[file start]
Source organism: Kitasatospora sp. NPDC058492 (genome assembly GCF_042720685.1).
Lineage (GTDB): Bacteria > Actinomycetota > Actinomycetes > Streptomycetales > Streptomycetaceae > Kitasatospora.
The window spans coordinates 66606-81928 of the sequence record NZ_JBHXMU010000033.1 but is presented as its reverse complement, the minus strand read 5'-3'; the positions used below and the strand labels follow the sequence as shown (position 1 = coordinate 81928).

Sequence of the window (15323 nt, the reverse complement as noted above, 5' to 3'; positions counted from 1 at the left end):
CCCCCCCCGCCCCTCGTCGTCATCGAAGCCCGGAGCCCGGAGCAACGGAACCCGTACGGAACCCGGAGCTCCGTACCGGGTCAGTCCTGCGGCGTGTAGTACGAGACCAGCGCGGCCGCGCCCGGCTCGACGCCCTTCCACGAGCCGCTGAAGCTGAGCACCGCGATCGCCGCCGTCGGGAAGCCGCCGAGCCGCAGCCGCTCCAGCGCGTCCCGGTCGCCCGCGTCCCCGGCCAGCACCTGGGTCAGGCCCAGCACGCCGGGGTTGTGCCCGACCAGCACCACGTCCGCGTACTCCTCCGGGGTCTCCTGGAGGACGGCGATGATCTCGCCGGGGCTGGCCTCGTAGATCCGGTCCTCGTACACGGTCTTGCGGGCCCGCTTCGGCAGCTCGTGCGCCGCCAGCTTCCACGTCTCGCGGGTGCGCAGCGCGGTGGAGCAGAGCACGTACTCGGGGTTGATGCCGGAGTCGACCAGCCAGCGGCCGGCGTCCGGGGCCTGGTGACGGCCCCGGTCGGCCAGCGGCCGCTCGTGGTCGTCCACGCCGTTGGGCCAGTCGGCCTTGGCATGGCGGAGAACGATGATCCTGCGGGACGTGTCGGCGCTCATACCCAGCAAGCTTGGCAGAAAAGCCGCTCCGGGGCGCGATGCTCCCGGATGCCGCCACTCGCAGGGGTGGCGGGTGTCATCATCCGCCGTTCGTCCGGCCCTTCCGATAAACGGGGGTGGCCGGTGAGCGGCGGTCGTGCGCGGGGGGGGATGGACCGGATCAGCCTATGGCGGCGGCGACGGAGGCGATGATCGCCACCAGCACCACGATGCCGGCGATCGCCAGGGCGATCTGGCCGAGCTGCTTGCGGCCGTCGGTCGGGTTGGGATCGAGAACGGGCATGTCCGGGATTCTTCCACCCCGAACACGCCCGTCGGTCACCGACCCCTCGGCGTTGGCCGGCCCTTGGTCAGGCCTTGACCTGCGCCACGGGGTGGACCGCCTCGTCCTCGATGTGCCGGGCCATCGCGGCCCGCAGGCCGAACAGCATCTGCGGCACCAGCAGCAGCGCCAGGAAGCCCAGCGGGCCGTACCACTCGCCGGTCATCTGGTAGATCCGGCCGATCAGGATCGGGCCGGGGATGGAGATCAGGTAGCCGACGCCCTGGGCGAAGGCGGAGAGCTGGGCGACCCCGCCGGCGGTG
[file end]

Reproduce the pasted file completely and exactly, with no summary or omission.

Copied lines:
Source organism: Kitasatospora sp. NPDC058492 (genome assembly GCF_042720685.1).
Lineage (GTDB): Bacteria > Actinomycetota > Actinomycetes > Streptomycetales > Streptomycetaceae > Kitasatospora.
The window spans coordinates 66606-81928 of the sequence record NZ_JBHXMU010000033.1 but is presented as its reverse complement, the minus strand read 5'-3'; the positions used below and the strand labels follow the sequence as shown (position 1 = coordinate 81928).

Sequence of the window (15323 nt, the reverse complement as noted above, 5' to 3'; positions counted from 1 at the left end):
CCCCCCCCGCCCCTCGTCGTCATCGAAGCCCGGAGCCCGGAGCAACGGAACCCGTACGGAACCCGGAGCTCCGTACCGGGTCAGTCCTGCGGCGTGTAGTACGAGACCAGCGCGGCCGCGCCCGGCTCGACGCCCTTCCACGAGCCGCTGAAGCTGAGCACCGCGATCGCCGCCGTCGGGAAGCCGCCGAGCCGCAGCCGCTCCAGCGCGTCCCGGTCGCCCGCGTCCCCGGCCAGCACCTGGGTCAGGCCCAGCACGCCGGGGTTGTGCCCGACCAGCACCACGTCCGCGTACTCCTCCGGGGTCTCCTGGAGGACGGCGATGATCTCGCCGGGGCTGGCCTCGTAGATCCGGTCCTCGTACACGGTCTTGCGGGCCCGCTTCGGCAGCTCGTGCGCCGCCAGCTTCCACGTCTCGCGGGTGCGCAGCGCGGTGGAGCAGAGCACGTACTCGGGGTTGATGCCGGAGTCGACCAGCCAGCGGCCGGCGTCCGGGGCCTGGTGACGGCCCCGGTCGGCCAGCGGCCGCTCGTGGTCGTCCACGCCGTTGGGCCAGTCGGCCTTGGCATGGCGGAGAACGATGATCCTGCGGGACGTGTCGGCGCTCATACCCAGCAAGCTTGGCAGAAAAGCCGCTCCGGGGCGCGATGCTCCCGGATGCCGCCACTCGCAGGGGTGGCGGGTGTCATCATCCGCCGTTCGTCCGGCCCTTCCGATAAACGGGGGTGGCCGGTGAGCGGCGGTCGTGCGCGGGGGGGGATGGACCGGATCAGCCTATGGCGGCGGCGACGGAGGCGATGATCGCCACCAGCACCACGATGCCGGCGATCGCCAGGGCGATCTGGCCGAGCTGCTTGCGGCCGTCGGTCGGGTTGGGATCGAGAACGGGCATGTCCGGGATTCTTCCACCCCGAACACGCCCGTCGGTCACCGACCCCTCGGCGTTGGCCGGCCCTTGGTCAGGCCTTGACCTGCGCCACGGGGTGGACCGCCTCGTCCTCGATGTGCCGGGCCATCGCGGCCCGCAGGCCGAACAGCATCTGCGGCACCAGCAGCAGCGCCAGGAAGCCCAGCGGGCCGTACCACTCGCCGGTCATCTGGTAGATCCGGCCGATCAGGATCGGGCCGGGGATGGAGATCAGGTAGCCGACGCCCTGGGCGAAGGCGGAGAGCTGGGCGACCCCGCCGGCGGTG